Members’ Roundup: February Part Two

By Sam Cohen

Welcome to part two of the February 2016 members’ roundup. Over the past month CIMSEC members have examined several international maritime security issues, including a rapid increase in naval modernization in the Indian Ocean, China’s recent South China Sea military deployments, challenges within the U.S. defense acquisition program and the evolving China-Taiwan political and security relationship in East Asia.

Beginning the roundup at Popular Mechanics, Kyle Mizokami discusses the U.S. Navy’s interests in the Long Range Anti-Ship Missile (LRASM) and the importance of acquiring the weapon system quickly. Mr. Mizokami explains that the increasing threat of modernized surface fleets with advanced weapon systems, particularly from Russia and China, requires the U.S. Navy to deploy a weapon more capable than the current U.S. Anti-Ship Missile (ASM) – the Harpoon missile. He also outlines technical features of the missile, including its use of Artificial Intelligence, data links, an ability to avoid static threats by use of fluid way points and the platforms that can deploy the weapon system – currently the F/A-18E/F Super Hornet, F-35C, B1 and the U.S. Navy’s standardized Mk.41 Missile Silo.

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Bryan Clark, for the Center for Strategic and Budgetary Assessments, explains that the U.S. Military’s defense requirements need to be balanced with realistic and appropriate budgets and schedules. He highlights that since 1970 major DoD Defense Acquisition Programs have increased in cost from 20-60 percent while new weapon systems are on average fielded 20 percent later than originally planned. Mr. Clark suggests that eliminating overly ambitious requirements for new capabilities is key to reducing acquisition malpractice while the limitations of competition within the defense industry need to be understood to allow for DoD’s buying power to improve.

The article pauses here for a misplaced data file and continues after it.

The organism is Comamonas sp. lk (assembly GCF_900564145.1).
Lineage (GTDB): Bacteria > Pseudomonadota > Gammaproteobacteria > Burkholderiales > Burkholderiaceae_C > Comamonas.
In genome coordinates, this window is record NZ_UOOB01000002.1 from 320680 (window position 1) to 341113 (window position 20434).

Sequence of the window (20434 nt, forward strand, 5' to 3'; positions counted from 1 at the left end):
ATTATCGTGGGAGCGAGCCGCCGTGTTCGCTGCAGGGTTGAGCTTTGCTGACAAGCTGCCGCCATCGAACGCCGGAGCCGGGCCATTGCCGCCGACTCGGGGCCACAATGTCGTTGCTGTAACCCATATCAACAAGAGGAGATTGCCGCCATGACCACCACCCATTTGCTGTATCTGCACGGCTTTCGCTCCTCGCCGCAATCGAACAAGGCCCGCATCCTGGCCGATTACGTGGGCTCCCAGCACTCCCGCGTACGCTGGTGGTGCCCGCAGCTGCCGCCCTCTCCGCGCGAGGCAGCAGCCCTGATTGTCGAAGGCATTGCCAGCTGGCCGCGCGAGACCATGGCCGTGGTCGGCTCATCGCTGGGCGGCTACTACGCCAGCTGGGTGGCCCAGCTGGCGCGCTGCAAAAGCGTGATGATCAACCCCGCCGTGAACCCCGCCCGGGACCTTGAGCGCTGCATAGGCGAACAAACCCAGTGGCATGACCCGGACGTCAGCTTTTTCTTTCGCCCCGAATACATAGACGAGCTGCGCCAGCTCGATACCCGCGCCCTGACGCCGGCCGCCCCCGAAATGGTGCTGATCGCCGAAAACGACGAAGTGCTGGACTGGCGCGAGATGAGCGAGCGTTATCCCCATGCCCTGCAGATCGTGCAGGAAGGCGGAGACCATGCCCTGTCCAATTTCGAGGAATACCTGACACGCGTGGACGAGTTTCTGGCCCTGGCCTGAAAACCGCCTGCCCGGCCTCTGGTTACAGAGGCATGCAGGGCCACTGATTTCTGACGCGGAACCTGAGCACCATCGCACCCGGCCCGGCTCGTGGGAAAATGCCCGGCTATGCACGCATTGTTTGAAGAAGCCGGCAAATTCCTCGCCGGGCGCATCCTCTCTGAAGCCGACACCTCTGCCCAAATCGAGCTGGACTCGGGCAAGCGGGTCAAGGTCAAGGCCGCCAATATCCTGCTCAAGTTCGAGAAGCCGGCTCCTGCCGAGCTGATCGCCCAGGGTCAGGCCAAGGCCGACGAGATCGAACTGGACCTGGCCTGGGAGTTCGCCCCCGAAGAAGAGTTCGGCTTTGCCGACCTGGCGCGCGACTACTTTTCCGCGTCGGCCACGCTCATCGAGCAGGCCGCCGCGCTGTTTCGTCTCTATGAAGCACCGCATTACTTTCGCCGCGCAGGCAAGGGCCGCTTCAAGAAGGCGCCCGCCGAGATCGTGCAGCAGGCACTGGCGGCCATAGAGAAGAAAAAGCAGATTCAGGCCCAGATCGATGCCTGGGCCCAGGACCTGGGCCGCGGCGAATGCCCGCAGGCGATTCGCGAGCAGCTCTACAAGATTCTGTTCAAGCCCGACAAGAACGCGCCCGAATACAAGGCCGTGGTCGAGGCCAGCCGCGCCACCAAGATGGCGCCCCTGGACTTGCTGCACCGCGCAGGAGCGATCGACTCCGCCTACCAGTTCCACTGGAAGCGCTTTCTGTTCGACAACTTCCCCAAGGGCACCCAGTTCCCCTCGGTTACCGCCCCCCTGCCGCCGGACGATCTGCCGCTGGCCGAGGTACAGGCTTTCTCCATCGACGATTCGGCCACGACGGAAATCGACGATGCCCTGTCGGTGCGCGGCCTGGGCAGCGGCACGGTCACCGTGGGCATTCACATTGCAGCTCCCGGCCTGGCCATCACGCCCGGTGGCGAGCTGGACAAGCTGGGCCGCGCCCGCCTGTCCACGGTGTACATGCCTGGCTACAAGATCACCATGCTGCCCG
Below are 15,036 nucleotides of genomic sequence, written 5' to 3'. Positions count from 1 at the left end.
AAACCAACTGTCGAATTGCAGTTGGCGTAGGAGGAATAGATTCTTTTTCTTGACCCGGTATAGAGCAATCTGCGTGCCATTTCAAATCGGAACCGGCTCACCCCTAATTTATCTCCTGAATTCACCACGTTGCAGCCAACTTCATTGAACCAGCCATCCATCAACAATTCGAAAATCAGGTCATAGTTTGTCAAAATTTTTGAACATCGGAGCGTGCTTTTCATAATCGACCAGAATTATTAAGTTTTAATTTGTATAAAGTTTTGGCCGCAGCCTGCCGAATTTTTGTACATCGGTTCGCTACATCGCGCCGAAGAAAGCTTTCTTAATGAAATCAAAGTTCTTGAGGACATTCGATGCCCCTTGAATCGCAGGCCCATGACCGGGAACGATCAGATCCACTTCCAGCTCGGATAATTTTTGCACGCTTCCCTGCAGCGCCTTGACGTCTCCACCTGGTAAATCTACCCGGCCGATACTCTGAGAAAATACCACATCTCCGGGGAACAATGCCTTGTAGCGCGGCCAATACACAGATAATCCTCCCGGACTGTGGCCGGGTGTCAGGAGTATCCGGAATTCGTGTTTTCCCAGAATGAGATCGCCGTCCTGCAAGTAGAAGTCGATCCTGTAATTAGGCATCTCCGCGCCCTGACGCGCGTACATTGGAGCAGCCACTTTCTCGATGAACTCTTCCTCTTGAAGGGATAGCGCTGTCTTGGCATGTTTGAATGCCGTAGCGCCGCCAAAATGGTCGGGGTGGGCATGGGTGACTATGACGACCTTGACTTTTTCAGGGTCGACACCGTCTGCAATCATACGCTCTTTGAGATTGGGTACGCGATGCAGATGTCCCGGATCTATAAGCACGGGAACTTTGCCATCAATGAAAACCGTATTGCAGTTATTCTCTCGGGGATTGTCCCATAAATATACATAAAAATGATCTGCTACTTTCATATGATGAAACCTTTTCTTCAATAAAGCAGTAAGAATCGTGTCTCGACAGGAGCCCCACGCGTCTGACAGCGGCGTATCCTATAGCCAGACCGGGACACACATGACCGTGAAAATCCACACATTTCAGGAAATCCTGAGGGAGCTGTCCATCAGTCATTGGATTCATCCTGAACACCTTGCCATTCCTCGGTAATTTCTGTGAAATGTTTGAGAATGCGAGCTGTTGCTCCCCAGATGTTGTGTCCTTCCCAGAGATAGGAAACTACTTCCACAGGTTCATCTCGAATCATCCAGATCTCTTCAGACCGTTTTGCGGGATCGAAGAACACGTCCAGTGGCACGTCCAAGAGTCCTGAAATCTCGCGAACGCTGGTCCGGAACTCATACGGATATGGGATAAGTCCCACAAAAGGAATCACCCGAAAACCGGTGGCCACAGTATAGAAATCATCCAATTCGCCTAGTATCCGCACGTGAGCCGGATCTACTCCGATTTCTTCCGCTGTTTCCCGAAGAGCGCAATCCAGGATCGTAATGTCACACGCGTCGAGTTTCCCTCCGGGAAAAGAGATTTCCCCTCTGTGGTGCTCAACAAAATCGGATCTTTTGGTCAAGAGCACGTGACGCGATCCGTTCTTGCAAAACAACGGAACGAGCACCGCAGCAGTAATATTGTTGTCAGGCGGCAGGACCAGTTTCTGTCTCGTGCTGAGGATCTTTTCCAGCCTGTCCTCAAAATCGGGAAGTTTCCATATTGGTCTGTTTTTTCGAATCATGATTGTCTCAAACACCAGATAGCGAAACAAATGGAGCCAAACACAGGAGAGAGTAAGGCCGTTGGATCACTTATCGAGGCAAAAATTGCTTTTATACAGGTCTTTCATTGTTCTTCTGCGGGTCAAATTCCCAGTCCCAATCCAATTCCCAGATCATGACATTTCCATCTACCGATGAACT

Entering the Asia-Pacific, Harry Kazianis for The National Interest explains that Washington’s FONOPs in the South China Sea are not intended to halt Chinese dominance in the region, but rather to defend freedom of navigation and maritime legal principles. Mr. Kazianis highlights that regardless of the intent of the operations, China has remained firm on its artificial island construction and militarization in addition to strengthening its security apparatus in the region. This has been evident with the deployment of the HQ-9 air-defense system atop the newly constructed islands and the drastic increase in PLA-N deployments in the region. In a second article at The National Interest, Mr. Kazianis identifies the possibility that China may deploy several of its 24 recently purchased Russian Su-35 fighters to the airfields that have been constructed on these same islands.